Du Cille’s photos of patients fighting Ebola — and an entire village working to care for them – showed intense compassion. His pictures told powerful stories and will endure as pillars of truth.
At The Miami Heard, du Cille was awarded a two Pulitzer prizes: one with colleague Carol Guzy for pictures of the eruption of the Nevado del Ruiz volcano in Colombia in 1985, another for his searing photos documenting crack addiction in 1987. In 2007, his unflinching photos of wounded soldiers at the Walter Reed Hospital helped expose derelict facilities and shameful treatment of veterans, many left to fend for themselves.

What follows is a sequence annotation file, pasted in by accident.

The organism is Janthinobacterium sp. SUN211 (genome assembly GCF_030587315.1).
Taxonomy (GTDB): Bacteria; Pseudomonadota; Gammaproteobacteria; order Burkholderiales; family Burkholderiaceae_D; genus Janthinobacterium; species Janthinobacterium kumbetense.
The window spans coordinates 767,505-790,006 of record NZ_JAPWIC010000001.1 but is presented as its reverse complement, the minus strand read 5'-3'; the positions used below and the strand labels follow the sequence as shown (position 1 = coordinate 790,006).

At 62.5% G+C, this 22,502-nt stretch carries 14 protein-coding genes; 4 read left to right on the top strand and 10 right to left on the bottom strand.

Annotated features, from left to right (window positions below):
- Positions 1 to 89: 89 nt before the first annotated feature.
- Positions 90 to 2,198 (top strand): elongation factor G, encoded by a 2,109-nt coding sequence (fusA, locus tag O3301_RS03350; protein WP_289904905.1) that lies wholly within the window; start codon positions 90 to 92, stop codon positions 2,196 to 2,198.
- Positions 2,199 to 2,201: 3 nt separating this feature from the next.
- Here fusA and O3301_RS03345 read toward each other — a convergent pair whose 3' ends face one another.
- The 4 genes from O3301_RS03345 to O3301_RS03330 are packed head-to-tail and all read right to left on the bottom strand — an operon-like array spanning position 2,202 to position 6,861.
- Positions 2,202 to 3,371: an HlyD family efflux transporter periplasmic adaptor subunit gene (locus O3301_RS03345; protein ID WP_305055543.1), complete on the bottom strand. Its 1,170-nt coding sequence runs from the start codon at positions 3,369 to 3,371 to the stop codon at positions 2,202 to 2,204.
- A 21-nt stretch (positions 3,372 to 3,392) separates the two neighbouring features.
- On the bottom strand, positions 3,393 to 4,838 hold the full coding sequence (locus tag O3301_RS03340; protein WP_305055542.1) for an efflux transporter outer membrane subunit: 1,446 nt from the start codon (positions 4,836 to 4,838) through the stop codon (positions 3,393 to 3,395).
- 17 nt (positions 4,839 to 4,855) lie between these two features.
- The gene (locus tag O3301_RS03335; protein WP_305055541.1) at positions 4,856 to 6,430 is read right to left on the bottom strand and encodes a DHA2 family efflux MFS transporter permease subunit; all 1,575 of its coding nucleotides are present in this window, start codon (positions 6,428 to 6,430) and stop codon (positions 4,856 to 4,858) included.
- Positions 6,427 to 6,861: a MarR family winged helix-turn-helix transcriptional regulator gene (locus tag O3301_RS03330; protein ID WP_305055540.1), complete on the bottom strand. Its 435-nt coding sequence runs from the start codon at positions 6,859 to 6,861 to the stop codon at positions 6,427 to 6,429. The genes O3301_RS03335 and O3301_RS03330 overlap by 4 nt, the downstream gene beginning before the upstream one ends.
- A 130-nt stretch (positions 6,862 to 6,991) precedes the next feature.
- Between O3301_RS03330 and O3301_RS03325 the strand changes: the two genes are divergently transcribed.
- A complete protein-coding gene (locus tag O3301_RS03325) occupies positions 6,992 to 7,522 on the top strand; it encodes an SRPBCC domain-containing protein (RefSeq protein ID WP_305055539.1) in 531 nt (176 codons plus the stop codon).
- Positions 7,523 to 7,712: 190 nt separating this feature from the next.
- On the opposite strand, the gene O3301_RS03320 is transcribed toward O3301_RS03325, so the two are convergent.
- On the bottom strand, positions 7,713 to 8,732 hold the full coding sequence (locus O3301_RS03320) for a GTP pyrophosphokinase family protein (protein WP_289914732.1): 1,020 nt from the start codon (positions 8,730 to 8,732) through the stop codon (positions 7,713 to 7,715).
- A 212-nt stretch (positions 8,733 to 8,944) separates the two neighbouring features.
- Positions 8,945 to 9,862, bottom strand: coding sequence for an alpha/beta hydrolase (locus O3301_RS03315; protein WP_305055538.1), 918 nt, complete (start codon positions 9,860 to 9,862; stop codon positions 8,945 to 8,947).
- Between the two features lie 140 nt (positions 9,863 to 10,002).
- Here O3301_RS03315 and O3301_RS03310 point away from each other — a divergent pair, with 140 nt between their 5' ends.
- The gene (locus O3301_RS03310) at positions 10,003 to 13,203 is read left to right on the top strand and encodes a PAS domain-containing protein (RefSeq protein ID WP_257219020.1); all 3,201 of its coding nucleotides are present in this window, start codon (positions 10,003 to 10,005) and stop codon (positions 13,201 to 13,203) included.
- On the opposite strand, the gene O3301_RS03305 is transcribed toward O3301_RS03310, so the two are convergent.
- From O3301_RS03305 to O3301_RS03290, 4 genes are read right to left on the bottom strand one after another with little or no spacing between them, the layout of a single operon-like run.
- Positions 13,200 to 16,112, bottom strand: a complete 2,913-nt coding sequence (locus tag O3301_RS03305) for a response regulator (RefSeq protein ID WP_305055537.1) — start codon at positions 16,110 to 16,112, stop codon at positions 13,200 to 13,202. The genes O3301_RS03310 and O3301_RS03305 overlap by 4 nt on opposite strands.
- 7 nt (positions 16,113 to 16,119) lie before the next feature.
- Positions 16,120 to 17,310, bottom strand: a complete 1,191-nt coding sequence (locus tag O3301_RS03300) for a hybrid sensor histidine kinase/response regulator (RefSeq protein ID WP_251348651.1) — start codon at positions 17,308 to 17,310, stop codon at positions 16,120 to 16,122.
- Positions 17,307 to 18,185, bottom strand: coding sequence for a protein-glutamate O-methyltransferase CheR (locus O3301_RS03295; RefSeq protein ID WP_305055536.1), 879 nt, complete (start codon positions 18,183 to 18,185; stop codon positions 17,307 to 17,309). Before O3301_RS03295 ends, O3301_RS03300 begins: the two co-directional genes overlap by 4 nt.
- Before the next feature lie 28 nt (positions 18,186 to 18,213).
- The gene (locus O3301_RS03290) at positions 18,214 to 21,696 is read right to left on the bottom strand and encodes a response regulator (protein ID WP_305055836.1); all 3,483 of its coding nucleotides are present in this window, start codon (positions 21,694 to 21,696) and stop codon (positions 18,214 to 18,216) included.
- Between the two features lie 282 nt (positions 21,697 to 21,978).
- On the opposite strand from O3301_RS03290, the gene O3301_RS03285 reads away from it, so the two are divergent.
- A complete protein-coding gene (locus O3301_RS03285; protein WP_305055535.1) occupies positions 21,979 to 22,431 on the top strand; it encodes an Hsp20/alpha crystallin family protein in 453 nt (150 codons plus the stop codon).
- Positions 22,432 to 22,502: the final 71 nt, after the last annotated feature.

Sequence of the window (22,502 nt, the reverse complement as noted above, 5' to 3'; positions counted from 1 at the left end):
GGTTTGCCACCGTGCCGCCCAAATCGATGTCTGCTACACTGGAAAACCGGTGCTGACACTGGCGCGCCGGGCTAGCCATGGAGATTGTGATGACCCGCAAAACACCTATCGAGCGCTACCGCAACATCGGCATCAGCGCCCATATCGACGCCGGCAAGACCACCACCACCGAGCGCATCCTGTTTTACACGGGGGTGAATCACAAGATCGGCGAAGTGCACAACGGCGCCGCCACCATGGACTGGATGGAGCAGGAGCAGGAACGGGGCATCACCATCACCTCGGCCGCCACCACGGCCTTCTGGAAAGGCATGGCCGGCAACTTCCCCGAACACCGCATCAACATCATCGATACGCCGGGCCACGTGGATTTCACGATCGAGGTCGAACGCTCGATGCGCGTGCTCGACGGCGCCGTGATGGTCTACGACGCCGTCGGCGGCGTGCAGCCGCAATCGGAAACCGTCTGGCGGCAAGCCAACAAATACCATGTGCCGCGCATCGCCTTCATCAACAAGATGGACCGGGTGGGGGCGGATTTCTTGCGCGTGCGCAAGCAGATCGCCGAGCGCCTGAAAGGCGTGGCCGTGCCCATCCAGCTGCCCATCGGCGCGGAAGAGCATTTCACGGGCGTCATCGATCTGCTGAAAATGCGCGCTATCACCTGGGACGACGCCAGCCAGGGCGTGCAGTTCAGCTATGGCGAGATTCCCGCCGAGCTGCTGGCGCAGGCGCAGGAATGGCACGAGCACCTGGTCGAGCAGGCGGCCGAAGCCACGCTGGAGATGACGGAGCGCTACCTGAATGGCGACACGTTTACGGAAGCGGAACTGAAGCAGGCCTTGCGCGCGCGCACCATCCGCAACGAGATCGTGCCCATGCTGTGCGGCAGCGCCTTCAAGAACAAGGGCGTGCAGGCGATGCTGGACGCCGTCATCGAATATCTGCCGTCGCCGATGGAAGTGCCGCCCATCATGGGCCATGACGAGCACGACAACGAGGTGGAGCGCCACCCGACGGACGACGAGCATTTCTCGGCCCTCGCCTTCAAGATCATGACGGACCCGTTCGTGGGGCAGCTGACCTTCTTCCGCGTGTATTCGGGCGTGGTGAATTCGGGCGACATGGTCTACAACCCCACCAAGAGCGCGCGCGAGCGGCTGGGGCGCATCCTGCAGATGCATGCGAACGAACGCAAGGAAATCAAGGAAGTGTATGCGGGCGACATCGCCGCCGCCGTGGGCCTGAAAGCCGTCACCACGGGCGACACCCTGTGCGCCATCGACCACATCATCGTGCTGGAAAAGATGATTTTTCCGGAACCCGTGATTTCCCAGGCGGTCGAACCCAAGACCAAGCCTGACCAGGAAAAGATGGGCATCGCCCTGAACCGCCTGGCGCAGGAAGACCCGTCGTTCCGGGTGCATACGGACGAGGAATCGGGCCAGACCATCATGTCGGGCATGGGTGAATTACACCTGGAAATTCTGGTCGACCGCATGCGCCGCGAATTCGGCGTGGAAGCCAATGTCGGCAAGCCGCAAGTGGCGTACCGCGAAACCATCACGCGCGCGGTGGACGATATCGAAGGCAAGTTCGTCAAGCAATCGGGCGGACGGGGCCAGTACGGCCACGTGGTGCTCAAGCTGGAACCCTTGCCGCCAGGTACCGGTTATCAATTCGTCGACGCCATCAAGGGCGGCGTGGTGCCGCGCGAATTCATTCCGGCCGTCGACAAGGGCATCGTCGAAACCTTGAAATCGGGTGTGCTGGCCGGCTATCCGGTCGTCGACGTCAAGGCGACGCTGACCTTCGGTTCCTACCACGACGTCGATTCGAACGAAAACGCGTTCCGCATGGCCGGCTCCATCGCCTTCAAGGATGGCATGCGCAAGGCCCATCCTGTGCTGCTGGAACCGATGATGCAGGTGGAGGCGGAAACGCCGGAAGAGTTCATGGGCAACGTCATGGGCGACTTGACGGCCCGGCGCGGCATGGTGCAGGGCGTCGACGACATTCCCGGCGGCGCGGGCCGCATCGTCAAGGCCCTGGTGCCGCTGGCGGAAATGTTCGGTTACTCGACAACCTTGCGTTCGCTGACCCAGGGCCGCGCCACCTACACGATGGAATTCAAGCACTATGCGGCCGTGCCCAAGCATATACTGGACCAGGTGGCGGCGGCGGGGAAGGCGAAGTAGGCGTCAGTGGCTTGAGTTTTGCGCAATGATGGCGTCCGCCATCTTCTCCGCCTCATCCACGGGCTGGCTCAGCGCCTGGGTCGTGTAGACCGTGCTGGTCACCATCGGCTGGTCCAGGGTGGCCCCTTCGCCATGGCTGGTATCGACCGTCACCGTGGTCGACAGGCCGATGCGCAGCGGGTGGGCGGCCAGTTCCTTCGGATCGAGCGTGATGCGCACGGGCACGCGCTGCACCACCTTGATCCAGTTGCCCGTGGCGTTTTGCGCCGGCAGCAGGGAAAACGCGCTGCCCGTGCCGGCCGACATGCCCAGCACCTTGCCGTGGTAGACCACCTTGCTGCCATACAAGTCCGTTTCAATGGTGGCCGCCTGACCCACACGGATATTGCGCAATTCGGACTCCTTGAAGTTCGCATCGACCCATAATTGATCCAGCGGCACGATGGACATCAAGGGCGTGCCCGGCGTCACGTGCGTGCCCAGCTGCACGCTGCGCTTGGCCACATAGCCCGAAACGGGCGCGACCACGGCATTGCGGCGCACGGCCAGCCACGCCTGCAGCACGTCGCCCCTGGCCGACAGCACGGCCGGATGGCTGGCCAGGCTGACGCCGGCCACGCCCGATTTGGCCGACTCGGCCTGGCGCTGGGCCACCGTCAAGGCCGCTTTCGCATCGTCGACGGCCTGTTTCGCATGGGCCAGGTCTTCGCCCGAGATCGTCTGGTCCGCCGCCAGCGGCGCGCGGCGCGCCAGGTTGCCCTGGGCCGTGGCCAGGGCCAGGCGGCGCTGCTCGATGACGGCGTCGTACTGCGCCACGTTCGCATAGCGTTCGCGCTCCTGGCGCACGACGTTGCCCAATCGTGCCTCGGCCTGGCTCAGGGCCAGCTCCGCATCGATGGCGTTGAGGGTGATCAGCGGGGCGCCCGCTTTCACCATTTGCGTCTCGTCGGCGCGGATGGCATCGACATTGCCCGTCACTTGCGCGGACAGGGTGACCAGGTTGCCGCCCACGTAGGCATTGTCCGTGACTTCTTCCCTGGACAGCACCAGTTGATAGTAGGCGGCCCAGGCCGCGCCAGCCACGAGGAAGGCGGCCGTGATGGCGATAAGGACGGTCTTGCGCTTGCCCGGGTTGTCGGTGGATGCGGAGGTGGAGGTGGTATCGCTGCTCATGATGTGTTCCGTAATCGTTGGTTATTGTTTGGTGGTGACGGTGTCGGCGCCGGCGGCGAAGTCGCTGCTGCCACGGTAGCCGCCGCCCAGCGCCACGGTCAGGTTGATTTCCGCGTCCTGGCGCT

The power of du Cille’s work flowed from his ability to illuminate the dignity of people confronting tragedy. He stepped lightly but confidently into any environment he was photographing, intent on preserving the humanity of his subjects.
“I’m from the side of journalism” that says “Comfort the afflicted, and afflict the comfortable,” du Cille told The Post.
Du Cille is survived by his loving wife — fellow Post photojournalist Nikki Kahn — and two children from his first marriage, Leighton du Cille and Lesley Anne du Cille.
MaryAnne Golon and Nick Kirkpatrick contributed to this post.
Correction: A previous version of this story incorrectly reported Du Cille had two sons.